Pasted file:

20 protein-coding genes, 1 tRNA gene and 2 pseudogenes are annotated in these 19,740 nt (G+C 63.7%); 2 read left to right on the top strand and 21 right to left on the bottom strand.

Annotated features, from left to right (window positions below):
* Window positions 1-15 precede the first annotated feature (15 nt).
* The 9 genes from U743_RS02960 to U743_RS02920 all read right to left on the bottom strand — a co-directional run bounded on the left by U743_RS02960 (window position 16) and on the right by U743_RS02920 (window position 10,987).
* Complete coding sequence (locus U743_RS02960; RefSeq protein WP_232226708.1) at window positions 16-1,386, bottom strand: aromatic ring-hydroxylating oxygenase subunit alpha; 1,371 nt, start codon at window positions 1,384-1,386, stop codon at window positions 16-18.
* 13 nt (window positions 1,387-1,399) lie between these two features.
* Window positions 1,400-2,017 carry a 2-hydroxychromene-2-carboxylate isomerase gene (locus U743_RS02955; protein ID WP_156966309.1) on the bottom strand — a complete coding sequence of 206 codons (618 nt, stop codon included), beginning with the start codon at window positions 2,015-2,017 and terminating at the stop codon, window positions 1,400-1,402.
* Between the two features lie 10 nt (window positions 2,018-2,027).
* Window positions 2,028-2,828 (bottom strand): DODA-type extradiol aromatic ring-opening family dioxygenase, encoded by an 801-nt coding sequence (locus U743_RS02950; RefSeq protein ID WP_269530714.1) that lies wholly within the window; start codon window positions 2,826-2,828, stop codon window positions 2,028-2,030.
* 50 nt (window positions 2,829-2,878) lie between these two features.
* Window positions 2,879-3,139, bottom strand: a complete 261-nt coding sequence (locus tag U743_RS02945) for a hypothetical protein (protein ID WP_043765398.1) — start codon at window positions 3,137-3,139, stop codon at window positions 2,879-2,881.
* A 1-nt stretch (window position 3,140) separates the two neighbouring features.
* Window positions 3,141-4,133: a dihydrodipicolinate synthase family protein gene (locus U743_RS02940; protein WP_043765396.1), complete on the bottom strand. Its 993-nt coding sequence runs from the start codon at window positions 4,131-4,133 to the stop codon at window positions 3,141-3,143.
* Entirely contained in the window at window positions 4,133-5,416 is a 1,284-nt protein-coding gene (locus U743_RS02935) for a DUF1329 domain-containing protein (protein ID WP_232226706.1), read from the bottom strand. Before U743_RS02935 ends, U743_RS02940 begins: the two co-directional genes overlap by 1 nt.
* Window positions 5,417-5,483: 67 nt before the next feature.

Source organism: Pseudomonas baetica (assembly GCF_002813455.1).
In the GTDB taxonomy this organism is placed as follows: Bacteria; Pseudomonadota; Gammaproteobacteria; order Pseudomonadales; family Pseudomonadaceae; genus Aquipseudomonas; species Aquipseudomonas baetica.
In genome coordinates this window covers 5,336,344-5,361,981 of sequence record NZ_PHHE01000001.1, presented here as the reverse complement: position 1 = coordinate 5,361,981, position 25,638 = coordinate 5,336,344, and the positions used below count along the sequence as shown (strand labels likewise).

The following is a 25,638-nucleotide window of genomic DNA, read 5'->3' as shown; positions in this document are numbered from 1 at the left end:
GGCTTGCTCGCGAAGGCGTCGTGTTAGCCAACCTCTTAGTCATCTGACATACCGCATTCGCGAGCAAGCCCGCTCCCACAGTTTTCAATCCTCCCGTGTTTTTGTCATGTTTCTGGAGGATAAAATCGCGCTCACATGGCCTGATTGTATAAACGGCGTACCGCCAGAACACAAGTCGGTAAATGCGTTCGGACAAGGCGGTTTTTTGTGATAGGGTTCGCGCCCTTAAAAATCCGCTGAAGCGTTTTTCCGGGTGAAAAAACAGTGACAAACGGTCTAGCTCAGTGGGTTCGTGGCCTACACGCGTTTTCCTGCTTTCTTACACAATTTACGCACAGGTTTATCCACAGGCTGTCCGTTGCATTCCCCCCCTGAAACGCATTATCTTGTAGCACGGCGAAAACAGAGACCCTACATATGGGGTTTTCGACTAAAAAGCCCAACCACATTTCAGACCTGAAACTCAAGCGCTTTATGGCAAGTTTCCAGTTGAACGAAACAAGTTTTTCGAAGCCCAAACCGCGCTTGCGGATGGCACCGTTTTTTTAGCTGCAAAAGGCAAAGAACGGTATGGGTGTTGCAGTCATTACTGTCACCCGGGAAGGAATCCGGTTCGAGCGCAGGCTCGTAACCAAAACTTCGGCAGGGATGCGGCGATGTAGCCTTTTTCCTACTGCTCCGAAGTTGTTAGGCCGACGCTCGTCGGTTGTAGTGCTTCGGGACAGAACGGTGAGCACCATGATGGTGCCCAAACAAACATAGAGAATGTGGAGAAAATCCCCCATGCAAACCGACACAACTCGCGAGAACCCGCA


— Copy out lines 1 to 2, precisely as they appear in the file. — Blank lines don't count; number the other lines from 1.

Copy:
20 protein-coding genes, 1 tRNA gene and 2 pseudogenes are annotated in these 19,740 nt (G+C 63.7%); 2 read left to right on the top strand and 21 right to left on the bottom strand.

Annotated features, from left to right (window positions below):